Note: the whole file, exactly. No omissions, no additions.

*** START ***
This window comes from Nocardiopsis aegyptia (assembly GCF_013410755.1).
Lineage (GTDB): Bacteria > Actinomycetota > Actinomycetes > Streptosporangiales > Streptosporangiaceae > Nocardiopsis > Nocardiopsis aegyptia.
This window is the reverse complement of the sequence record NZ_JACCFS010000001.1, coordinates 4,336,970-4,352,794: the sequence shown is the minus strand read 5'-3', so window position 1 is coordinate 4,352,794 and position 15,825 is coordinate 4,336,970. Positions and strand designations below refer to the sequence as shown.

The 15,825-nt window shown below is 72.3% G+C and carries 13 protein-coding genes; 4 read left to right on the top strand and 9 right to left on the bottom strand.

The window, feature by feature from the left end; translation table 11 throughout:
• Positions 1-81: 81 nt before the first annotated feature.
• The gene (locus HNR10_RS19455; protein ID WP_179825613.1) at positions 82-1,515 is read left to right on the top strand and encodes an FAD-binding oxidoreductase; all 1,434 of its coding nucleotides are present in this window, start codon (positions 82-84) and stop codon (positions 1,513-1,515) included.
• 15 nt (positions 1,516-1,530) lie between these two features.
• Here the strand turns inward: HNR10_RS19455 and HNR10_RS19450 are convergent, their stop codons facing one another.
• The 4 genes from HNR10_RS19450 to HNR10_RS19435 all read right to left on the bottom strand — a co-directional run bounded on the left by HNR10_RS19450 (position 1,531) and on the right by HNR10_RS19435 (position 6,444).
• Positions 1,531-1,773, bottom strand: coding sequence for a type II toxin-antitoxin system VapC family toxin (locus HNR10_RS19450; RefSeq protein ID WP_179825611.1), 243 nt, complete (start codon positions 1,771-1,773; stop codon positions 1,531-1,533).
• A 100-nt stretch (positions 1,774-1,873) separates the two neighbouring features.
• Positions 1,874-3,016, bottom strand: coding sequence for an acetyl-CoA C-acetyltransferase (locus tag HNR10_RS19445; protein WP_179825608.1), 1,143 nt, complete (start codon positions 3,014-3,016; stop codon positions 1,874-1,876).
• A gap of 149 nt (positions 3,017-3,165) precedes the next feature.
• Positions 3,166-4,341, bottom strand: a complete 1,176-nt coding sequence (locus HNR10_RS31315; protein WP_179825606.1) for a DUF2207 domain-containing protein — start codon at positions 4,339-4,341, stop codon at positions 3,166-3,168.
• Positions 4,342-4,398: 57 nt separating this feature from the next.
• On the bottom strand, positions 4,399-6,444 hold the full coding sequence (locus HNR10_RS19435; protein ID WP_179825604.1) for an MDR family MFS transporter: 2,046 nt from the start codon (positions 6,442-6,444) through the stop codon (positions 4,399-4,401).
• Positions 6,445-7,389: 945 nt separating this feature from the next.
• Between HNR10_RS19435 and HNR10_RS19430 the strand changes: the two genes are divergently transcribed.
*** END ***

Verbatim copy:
This window comes from Nocardiopsis aegyptia (assembly GCF_013410755.1).
Lineage (GTDB): Bacteria > Actinomycetota > Actinomycetes > Streptosporangiales > Streptosporangiaceae > Nocardiopsis > Nocardiopsis aegyptia.
This window is the reverse complement of the sequence record NZ_JACCFS010000001.1, coordinates 4,336,970-4,352,794: the sequence shown is the minus strand read 5'-3', so window position 1 is coordinate 4,352,794 and position 15,825 is coordinate 4,336,970. Positions and strand designations below refer to the sequence as shown.

The 15,825-nt window shown below is 72.3% G+C and carries 13 protein-coding genes; 4 read left to right on the top strand and 9 right to left on the bottom strand.

The window, feature by feature from the left end; translation table 11 throughout:
• Positions 1-81: 81 nt before the first annotated feature.
• The gene (locus HNR10_RS19455; protein ID WP_179825613.1) at positions 82-1,515 is read left to right on the top strand and encodes an FAD-binding oxidoreductase; all 1,434 of its coding nucleotides are present in this window, start codon (positions 82-84) and stop codon (positions 1,513-1,515) included.
• 15 nt (positions 1,516-1,530) lie between these two features.
• Here the strand turns inward: HNR10_RS19455 and HNR10_RS19450 are convergent, their stop codons facing one another.
• The 4 genes from HNR10_RS19450 to HNR10_RS19435 all read right to left on the bottom strand — a co-directional run bounded on the left by HNR10_RS19450 (position 1,531) and on the right by HNR10_RS19435 (position 6,444).
• Positions 1,531-1,773, bottom strand: coding sequence for a type II toxin-antitoxin system VapC family toxin (locus HNR10_RS19450; RefSeq protein ID WP_179825611.1), 243 nt, complete (start codon positions 1,771-1,773; stop codon positions 1,531-1,533).
• A 100-nt stretch (positions 1,774-1,873) separates the two neighbouring features.
• Positions 1,874-3,016, bottom strand: coding sequence for an acetyl-CoA C-acetyltransferase (locus tag HNR10_RS19445; protein WP_179825608.1), 1,143 nt, complete (start codon positions 3,014-3,016; stop codon positions 1,874-1,876).
• A gap of 149 nt (positions 3,017-3,165) precedes the next feature.
• Positions 3,166-4,341, bottom strand: a complete 1,176-nt coding sequence (locus HNR10_RS31315; protein WP_179825606.1) for a DUF2207 domain-containing protein — start codon at positions 4,339-4,341, stop codon at positions 3,166-3,168.
• Positions 4,342-4,398: 57 nt separating this feature from the next.
• On the bottom strand, positions 4,399-6,444 hold the full coding sequence (locus HNR10_RS19435; protein ID WP_179825604.1) for an MDR family MFS transporter: 2,046 nt from the start codon (positions 6,442-6,444) through the stop codon (positions 4,399-4,401).
• Positions 6,445-7,389: 945 nt separating this feature from the next.
• Between HNR10_RS19435 and HNR10_RS19430 the strand changes: the two genes are divergently transcribed.